So it is in your interest to make those structures work with the least possible strain.
    First of all "do not play through pain"
    this article summarizes rather well the basic preventive tips for musicians :
    http://working-well.org/articles/pdf/Musicians.pdf
    I would add that, for guitarists the neck of your instrument is something to consider : width, scale, string gauge, action...
    Anything that can help reducing the strain on your upper limb is good .

  17. #16

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    If you were UK based I'd recommend BAPAM. Their function is matching performing artists with GPs and specialists with an interest and expertise in treating these sorts of issues. Their website is here: BAPAM | Performing Arts Medicine

  18. #17

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    If you can read French :
    Sante des artistes, sante du musicien, du chanteur, du danseur, du peintre - Medecine des arts
    in Paris multidisciplinary consultations with surgeons, rheumatologists, physiotherapists etc :
    https://www.medecine-des-arts.com/fr...iplinaires.php

  19. #18

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    Lots of good advice here, and I have my own story of tendinitis, too. In my case it was caused not by playing guitar (which I did for 8 hours a day, every day, for years as a music major in college) but by improper ergonomics when mousing and typing at the day gig I took after graduating. My story has two takeaways:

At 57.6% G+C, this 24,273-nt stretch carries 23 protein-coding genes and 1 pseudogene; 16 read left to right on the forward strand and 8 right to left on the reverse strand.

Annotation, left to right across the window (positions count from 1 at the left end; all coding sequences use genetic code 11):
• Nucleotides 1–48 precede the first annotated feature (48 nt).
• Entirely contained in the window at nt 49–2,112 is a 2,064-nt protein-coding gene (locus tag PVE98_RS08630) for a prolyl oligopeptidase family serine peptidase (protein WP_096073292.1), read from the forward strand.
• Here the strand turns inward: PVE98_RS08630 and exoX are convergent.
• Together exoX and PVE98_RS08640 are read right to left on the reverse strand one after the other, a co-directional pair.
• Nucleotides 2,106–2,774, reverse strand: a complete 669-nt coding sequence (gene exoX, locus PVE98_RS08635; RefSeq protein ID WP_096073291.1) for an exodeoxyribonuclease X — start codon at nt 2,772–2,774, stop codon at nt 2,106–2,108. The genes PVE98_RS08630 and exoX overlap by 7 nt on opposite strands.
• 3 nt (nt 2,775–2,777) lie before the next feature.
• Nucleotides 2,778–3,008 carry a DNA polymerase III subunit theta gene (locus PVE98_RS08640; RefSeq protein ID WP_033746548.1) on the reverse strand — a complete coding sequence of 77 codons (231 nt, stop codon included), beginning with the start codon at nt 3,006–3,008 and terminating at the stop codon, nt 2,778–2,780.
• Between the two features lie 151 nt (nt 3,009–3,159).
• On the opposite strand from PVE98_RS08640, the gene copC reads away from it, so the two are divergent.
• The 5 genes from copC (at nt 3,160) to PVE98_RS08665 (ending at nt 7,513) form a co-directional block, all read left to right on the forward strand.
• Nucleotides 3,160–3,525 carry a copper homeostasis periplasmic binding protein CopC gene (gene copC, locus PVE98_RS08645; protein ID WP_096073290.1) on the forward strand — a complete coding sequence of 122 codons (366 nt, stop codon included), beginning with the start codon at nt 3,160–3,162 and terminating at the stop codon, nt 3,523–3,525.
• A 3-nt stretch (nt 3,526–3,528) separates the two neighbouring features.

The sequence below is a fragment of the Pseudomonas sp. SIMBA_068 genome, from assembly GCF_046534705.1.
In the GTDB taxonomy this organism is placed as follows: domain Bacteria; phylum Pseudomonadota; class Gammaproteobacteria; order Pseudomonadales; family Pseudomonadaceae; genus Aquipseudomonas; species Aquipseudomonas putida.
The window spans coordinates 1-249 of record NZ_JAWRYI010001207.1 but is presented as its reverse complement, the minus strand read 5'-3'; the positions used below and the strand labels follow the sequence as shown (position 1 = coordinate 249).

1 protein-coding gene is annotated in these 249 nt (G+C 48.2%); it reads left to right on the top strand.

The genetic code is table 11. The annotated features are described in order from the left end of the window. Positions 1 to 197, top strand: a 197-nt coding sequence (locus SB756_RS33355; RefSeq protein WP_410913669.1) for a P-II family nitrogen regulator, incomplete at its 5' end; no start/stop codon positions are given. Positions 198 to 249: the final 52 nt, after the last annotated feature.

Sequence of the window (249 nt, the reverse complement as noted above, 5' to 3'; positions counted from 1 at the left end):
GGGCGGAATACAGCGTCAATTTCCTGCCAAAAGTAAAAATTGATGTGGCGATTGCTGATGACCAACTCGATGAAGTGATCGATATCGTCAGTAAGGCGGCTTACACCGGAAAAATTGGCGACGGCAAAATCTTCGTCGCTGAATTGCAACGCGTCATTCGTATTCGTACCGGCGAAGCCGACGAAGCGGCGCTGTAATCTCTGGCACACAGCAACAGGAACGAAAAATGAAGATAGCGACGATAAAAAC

- See a doctor to get a proper medical diagnosis and treatment of any underlying medical issue.
    - See a competent teacher for evaluation and correction of mechanical technique that may be causing the physical issue.

    I'm not drawing a hard and fast connection between mechanical technique and all pain. This is why you want to see both a doctor AND a competent teacher. Arthritis is not going to happen because of bad playing technique but tendinitis or carpal tunnel most certainly can. Absent some preexisting physical issue like arthritis or untreated tendinitis, carpal tunnel etc. many people can play for hours on end daily without doing damage that causes pain. Once my tendinitis was resolved and my office ergonomics were corrected, I had no more issues with pain, even if I played long hours after working long hours.

    OTOH, I once bought an archtop that caused me pain within 45 minutes of picking it up. That went back to the seller. Another of the same model causes me no problems to this day.

    I've also found that grabbing my weighty Les Paul in hard case at arm's length will yank my shoulder in a way that causes extreme pain for a few days. Took a while to learn to break that habit, but now that I keep my elbow close to my body and lift carefully instead of grabbing and running for the gig, I haven't had that injury in a long time.

    I did not read the entire 145 pages of the dissertation, though it looks quite well researched. I have to wonder whether classical and flamenco technique is harder on the musculoskeletal system than playing jazz on an electric archtop... it seems like the latter enjoys a more comfortable positioning and reduced physical effort; just a guess...

    Anyway, hope this little bit helps. And while you're at it, there is a thread somewhere on this board about tendinitis and supplements like glucosamine sulfate, too. You might want to check that out.

    Good luck... hope you feel better soon!

    SJ

  20. #19

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    Welcome to the Forum!

    Lots of great advice here! [I work in an occupational medicine clinic, and we see lots of "repetitive stress" problems with industrial and even some office workers!]